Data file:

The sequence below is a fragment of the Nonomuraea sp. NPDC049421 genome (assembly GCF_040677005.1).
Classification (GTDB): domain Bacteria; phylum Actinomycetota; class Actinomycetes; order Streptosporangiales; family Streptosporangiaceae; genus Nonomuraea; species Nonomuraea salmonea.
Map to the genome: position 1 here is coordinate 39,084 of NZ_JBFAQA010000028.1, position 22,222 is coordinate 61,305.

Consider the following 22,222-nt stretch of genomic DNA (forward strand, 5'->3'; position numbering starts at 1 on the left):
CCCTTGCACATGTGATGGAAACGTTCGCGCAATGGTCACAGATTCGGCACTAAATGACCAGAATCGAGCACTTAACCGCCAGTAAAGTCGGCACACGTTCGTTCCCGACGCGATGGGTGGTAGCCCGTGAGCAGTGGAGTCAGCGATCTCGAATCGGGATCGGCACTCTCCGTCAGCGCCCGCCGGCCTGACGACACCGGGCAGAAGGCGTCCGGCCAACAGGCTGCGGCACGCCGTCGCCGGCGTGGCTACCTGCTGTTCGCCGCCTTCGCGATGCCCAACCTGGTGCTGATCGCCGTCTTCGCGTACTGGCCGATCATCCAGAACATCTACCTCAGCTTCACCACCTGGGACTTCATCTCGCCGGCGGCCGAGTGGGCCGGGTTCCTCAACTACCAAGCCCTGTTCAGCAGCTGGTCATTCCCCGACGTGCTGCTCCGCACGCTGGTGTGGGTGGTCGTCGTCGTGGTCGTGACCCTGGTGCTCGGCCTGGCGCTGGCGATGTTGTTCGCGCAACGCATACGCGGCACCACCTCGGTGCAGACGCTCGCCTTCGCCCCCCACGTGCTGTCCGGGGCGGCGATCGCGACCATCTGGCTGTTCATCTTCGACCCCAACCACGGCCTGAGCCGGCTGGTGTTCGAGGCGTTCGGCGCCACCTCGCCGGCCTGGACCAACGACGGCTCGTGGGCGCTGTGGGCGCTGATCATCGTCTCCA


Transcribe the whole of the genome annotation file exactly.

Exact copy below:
The sequence below is a fragment of the Nonomuraea sp. NPDC049421 genome (assembly GCF_040677005.1).
Classification (GTDB): domain Bacteria; phylum Actinomycetota; class Actinomycetes; order Streptosporangiales; family Streptosporangiaceae; genus Nonomuraea; species Nonomuraea salmonea.
Map to the genome: position 1 here is coordinate 39,084 of NZ_JBFAQA010000028.1, position 22,222 is coordinate 61,305.

Consider the following 22,222-nt stretch of genomic DNA (forward strand, 5'->3'; position numbering starts at 1 on the left):
CCCTTGCACATGTGATGGAAACGTTCGCGCAATGGTCACAGATTCGGCACTAAATGACCAGAATCGAGCACTTAACCGCCAGTAAAGTCGGCACACGTTCGTTCCCGACGCGATGGGTGGTAGCCCGTGAGCAGTGGAGTCAGCGATCTCGAATCGGGATCGGCACTCTCCGTCAGCGCCCGCCGGCCTGACGACACCGGGCAGAAGGCGTCCGGCCAACAGGCTGCGGCACGCCGTCGCCGGCGTGGCTACCTGCTGTTCGCCGCCTTCGCGATGCCCAACCTGGTGCTGATCGCCGTCTTCGCGTACTGGCCGATCATCCAGAACATCTACCTCAGCTTCACCACCTGGGACTTCATCTCGCCGGCGGCCGAGTGGGCCGGGTTCCTCAACTACCAAGCCCTGTTCAGCAGCTGGTCATTCCCCGACGTGCTGCTCCGCACGCTGGTGTGGGTGGTCGTCGTCGTGGTCGTGACCCTGGTGCTCGGCCTGGCGCTGGCGATGTTGTTCGCGCAACGCATACGCGGCACCACCTCGGTGCAGACGCTCGCCTTCGCCCCCCACGTGCTGTCCGGGGCGGCGATCGCGACCATCTGGCTGTTCATCTTCGACCCCAACCACGGCCTGAGCCGGCTGGTGTTCGAGGCGTTCGGCGCCACCTCGCCGGCCTGGACCAACGACGGCTCGTGGGCGCTGTGGGCGCTGATCATCGTCTCCA